superstition, consequently his position, professional
or local, made no difference to his answer.

"Certainly. That was my impression before
you came upon the scene."

But he looked scared as he had never been before,
and all his suavity seemed to vanish in a guilty
start as a voice, coming behind from the very
depths of the altar, cried, " It is a lie ! "

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The priest turned involuntarily, and all looked
wonderingly towards the spot whence the voice
proceeded. The altar-cloth, stiff and heavy with
its elaborate embroidery, was disturbed, then
lifted, and from beneath it appeared a figure at
sight of which Zarka uttered an oath, and PhiUppa,
transfixed by the apparition, gave a cry of mingled
astonishment and fear.

" Prince Rod ! »

Pale and with hollow, sunken eyes, he looked
a weird apparition to their startled imaginations.
For a few moments no one could speak, as the
figure of the Prince stood clutching one comer
of the altar and glaring at them, half fearful, half

*• A lie I An impious lie ! " he repeated. " I
atn a witness. It is no marriage."

" Bah ! Mad feUow ! " cried Zarka. " What trick
is this. He is mad ; pay no heed to his raving ! "

The Prince made a spring forward but stopped
half way, and stood glaring at him, unable to speak
through the working of his passion.

" You call me mad ! " he gasped. " Yes ; you
have tried to make me so. But I h^ve escaped
from your diabolical trap."

" I think," said Galabin coolly to Zarka, " this
is Prince Rod of Rapsburg, whom you, as a creature
of the Russian, have kept here secretly a prisoner — ^*

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"That you might accuse Fraulein Harlberg
of his death," Von Tressen cried fiercely, "and,
by working upon her fears, force her into a marriage
with you. It was the act of a contemptible coward
and a villain I Come, Phihppa. We have had
enough of this."

He put out his arm half caressingly, half pro-
tectingly to lead her away. But as they made a
move towards the door, Zarka came quickly for-
ward and planted himself to intercept them, with
an ugly, determined set to his face.

" You do not think I shall let you go like this,"
he said* " She is my wife, and you touch her at
your peril."

" I can prove she is not his wife," Prince Roel cried

" I intend," Von Tressen said quietly, " to take
Fraulein Harlberg home to her father. If your
assertion be true, you will have ample opportunity
for claiming her."

"You shall not dictate to me. Lieutenant,"
2arka cried in fury* " In any case you will answer
to me for this insolent intrusion. Now, stand away,
or take the consequences ! "

For reply Von Tressen handed Philippa to Gala-
bin and advanced towards the door in front of
which Zarka was standing hke a tiger at bay.

" Do you mean to let us pass. Count ? "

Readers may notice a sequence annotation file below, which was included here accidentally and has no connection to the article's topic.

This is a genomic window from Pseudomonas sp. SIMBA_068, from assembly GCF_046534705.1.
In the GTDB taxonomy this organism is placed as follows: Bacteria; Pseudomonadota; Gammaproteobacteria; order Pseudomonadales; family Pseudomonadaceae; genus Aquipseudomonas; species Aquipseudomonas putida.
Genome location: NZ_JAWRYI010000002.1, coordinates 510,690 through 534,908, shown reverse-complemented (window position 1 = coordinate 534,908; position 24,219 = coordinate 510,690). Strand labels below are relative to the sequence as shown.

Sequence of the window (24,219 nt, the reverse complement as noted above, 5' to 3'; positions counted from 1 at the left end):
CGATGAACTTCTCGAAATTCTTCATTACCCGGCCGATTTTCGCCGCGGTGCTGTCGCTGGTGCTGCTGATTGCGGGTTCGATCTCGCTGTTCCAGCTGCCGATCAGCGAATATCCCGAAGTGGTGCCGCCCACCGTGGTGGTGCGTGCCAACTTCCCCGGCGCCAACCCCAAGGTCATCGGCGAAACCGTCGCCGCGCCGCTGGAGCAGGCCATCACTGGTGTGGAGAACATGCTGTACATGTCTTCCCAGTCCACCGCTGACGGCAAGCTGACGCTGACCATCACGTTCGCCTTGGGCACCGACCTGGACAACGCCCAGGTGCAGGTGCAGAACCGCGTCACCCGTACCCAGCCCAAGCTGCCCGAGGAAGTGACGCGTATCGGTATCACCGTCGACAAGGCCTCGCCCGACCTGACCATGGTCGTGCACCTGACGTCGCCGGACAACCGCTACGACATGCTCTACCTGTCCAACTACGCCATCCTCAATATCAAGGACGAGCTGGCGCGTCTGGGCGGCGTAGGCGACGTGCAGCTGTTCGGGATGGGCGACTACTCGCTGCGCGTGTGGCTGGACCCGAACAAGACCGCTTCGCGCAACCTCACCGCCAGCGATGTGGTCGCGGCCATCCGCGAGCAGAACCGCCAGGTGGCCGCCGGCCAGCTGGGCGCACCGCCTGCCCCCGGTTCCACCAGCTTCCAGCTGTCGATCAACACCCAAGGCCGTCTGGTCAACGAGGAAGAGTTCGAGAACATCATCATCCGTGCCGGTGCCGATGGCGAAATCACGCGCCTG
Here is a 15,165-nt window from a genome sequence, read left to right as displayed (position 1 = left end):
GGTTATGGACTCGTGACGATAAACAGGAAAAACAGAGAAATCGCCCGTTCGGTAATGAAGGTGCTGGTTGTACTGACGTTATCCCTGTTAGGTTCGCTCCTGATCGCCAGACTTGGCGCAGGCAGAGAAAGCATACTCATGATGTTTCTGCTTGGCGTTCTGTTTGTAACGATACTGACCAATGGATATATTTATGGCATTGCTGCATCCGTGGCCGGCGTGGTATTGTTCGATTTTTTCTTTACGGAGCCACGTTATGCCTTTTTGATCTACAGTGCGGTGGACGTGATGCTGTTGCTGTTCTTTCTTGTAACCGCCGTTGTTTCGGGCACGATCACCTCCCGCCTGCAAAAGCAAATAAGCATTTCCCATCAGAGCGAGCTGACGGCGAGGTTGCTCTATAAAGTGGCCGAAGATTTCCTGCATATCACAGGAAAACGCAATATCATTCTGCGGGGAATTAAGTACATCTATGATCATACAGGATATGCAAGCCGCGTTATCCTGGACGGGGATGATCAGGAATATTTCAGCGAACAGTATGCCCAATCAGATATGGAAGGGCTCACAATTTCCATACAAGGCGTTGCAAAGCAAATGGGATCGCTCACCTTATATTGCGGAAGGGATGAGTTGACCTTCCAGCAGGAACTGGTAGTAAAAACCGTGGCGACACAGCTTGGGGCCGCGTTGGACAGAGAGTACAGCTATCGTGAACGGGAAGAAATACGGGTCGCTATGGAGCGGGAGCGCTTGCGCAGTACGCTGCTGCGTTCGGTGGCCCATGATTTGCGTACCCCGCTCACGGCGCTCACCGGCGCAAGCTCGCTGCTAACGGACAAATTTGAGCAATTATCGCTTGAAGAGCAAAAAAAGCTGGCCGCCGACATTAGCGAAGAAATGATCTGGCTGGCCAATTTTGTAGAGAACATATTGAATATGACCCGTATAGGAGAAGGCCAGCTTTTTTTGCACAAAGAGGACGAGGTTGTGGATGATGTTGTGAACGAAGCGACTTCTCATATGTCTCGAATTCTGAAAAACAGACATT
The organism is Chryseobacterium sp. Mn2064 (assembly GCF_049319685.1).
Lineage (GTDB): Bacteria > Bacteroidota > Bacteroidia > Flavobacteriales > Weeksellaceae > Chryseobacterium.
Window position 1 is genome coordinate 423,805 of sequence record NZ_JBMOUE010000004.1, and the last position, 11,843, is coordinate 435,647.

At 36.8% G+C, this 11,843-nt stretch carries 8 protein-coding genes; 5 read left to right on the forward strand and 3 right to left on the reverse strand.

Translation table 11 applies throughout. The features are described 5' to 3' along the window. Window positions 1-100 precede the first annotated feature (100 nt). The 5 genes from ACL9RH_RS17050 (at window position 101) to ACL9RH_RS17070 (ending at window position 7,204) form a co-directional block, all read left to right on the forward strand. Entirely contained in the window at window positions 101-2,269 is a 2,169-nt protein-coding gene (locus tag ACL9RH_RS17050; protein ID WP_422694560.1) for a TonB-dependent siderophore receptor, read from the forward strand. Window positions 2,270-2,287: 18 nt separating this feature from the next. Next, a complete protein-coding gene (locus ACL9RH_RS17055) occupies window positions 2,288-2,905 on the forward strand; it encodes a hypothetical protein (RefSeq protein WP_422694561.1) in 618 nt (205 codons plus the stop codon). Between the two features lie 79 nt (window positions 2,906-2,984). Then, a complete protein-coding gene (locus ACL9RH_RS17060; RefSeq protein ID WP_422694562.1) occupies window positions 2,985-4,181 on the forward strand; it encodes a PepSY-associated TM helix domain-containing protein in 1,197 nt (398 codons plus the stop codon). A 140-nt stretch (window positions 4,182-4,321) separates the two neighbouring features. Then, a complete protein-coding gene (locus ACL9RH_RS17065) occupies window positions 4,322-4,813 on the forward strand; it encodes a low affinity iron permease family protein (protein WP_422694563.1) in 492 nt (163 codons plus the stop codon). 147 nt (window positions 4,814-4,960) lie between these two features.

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" Certairiy not."

In another moment Von Tressen had seized hold
of him, and the two men were struggling fiercely.
Strong and well-knit as Zarka was, he was hardly
a match for his yomiger and more athletic opponent.
A very few seconds* time sufficed for the Lieutenant
to get the upper hand. He forced Zarka from the
door and then flung him heavily away.

Galabin and PhiKppa had by this already passed
through the sacristy and out into the hall beyond.
The valet had followed close upon them without
showing any sign of what his intention might be,
and as Von Tressen turned from Zarka to cover
thefr retreat the Prince sprang before him and
rushed after the man.

" Quick ! " cried Galabin, seeing Von Tressen
coming after them. "The sooner we are out of
this place the better. Ah ! "

The valet had rushed to the door for which they
were making and locked it. Next moment Prince
Rod's fingers were roimd his throat from behind ;
he was pulled backwards and flung, half-throttled,
to the floor.

" Good ! " Galabin exclaimed, throwing open the
door for Philippa. " Come with us, Prince ; we
must get you away from here."

Philippa, passing out, drew back with a startled
cry. In the doorway stood Zarka, with two swords

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in his hand. He entered and shut the door behind

"You have reckoned without your host, Lieu-
tenant," he said. " You shall not leave my house
without paying for this outrage, or at least till we
have adjusted our differences. We have a score to
settle. You are imdeniable as a wrestler ; now
let us see if you are equally admirable with edged

" If you think I am going to fight a duel with you,
Coimt, you are greatly mistaken," answered Von

" But you will have to fight me before you leave
this place," Zarka returned. " It is not the custom
among Hungarian gentlemen to maul one another
like drunken fishwives. We leave that to the
tiunblers at our fairs and the dancing dogs. The
world is too small to hold us both. There is your